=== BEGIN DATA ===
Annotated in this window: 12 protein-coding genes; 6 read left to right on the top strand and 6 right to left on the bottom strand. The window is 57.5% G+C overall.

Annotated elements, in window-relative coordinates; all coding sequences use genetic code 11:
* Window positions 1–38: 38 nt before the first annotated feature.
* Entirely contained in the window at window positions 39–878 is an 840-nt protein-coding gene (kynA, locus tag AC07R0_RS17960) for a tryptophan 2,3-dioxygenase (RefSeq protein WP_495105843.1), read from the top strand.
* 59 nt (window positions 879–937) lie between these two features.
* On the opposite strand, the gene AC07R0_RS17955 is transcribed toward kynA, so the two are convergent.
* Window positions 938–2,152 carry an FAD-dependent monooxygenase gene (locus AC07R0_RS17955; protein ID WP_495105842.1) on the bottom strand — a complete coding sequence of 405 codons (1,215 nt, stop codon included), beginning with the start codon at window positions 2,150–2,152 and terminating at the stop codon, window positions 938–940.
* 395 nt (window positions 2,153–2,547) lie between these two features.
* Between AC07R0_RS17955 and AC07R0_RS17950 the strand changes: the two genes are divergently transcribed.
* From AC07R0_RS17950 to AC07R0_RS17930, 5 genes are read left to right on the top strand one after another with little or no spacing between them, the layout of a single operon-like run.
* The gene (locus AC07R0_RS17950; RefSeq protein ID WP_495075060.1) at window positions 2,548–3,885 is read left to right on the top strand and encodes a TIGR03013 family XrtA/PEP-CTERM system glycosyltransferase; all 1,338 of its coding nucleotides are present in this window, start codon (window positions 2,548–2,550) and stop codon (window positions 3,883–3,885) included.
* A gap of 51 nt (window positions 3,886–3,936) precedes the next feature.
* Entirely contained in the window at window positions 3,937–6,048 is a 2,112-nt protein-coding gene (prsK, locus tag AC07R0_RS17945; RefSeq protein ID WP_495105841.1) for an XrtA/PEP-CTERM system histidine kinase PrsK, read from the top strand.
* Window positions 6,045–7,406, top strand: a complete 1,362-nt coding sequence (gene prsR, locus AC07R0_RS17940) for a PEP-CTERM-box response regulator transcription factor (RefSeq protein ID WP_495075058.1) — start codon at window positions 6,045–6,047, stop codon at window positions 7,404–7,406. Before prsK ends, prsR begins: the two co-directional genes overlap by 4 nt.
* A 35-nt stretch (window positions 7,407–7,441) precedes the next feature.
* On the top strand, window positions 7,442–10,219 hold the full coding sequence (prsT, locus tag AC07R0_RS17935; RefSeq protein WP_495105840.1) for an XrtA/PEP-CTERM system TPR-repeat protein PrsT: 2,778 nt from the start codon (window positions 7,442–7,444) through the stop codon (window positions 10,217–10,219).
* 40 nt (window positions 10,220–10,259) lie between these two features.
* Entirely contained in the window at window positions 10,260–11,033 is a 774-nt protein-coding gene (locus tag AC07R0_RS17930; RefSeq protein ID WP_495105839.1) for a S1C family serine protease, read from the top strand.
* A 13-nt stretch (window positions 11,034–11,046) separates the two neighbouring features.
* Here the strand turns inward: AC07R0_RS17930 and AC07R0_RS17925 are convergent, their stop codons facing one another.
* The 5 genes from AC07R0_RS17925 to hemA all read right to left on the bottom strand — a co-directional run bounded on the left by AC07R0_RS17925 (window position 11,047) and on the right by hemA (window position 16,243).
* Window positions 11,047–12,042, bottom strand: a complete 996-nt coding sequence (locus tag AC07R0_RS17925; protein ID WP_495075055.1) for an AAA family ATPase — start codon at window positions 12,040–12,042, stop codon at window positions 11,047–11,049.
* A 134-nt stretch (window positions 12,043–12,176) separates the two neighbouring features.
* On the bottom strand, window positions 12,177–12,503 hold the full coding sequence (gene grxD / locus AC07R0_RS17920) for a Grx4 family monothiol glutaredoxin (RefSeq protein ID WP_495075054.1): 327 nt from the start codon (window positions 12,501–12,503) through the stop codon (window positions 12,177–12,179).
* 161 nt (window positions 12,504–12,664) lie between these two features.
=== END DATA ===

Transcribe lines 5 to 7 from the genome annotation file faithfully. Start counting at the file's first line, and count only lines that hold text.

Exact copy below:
* 59 nt (window positions 879–937) lie between these two features.
* On the opposite strand, the gene AC07R0_RS17955 is transcribed toward kynA, so the two are convergent.
* Window positions 938–2,152 carry an FAD-dependent monooxygenase gene (locus AC07R0_RS17955; protein ID WP_495105842.1) on the bottom strand — a complete coding sequence of 405 codons (1,215 nt, stop codon included), beginning with the start codon at window positions 2,150–2,152 and terminating at the stop codon, window positions 938–940.